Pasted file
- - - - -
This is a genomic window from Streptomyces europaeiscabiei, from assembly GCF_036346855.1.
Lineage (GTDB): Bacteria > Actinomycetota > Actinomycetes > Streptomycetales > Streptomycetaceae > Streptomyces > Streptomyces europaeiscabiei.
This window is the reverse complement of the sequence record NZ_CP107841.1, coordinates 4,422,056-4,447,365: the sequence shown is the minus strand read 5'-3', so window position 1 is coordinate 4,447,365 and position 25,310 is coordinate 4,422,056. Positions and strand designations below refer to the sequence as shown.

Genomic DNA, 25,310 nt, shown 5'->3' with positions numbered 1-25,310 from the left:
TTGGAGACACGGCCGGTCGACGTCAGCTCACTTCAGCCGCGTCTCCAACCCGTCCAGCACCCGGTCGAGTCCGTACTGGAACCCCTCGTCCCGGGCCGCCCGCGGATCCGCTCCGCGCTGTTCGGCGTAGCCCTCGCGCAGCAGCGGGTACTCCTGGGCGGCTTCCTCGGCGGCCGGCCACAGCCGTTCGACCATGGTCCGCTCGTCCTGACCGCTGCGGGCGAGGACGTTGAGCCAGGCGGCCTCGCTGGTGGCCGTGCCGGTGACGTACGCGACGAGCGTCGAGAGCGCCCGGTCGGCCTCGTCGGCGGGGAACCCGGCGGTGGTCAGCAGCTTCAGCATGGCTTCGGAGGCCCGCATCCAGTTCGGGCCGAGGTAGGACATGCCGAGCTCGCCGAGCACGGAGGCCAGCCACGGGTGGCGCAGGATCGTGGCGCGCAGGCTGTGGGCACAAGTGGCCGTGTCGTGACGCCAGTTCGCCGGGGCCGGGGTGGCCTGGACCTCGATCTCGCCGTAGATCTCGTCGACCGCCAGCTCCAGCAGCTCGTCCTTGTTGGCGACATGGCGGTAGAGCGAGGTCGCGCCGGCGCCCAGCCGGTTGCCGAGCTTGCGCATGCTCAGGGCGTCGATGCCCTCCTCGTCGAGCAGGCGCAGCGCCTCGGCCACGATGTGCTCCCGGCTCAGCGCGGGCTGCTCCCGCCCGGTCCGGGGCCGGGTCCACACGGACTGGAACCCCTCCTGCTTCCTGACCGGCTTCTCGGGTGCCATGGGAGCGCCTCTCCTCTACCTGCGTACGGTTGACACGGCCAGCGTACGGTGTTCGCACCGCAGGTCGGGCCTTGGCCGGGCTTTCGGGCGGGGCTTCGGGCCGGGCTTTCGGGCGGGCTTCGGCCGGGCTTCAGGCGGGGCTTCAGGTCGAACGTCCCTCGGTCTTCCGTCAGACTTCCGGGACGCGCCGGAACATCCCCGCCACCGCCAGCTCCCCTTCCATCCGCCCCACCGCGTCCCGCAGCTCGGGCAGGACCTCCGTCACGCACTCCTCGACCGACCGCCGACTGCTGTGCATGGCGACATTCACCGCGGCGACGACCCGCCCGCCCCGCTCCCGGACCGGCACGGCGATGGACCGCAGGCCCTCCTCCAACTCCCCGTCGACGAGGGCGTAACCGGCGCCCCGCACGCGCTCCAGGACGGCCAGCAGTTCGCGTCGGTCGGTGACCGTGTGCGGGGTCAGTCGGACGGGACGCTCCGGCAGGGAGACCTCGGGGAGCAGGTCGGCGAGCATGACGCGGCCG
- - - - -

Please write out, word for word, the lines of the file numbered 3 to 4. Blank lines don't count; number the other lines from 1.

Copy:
This window is the reverse complement of the sequence record NZ_CP107841.1, coordinates 4,422,056-4,447,365: the sequence shown is the minus strand read 5'-3', so window position 1 is coordinate 4,447,365 and position 25,310 is coordinate 4,422,056. Positions and strand designations below refer to the sequence as shown.

Genomic DNA, 25,310 nt, shown 5'->3' with positions numbered 1-25,310 from the left: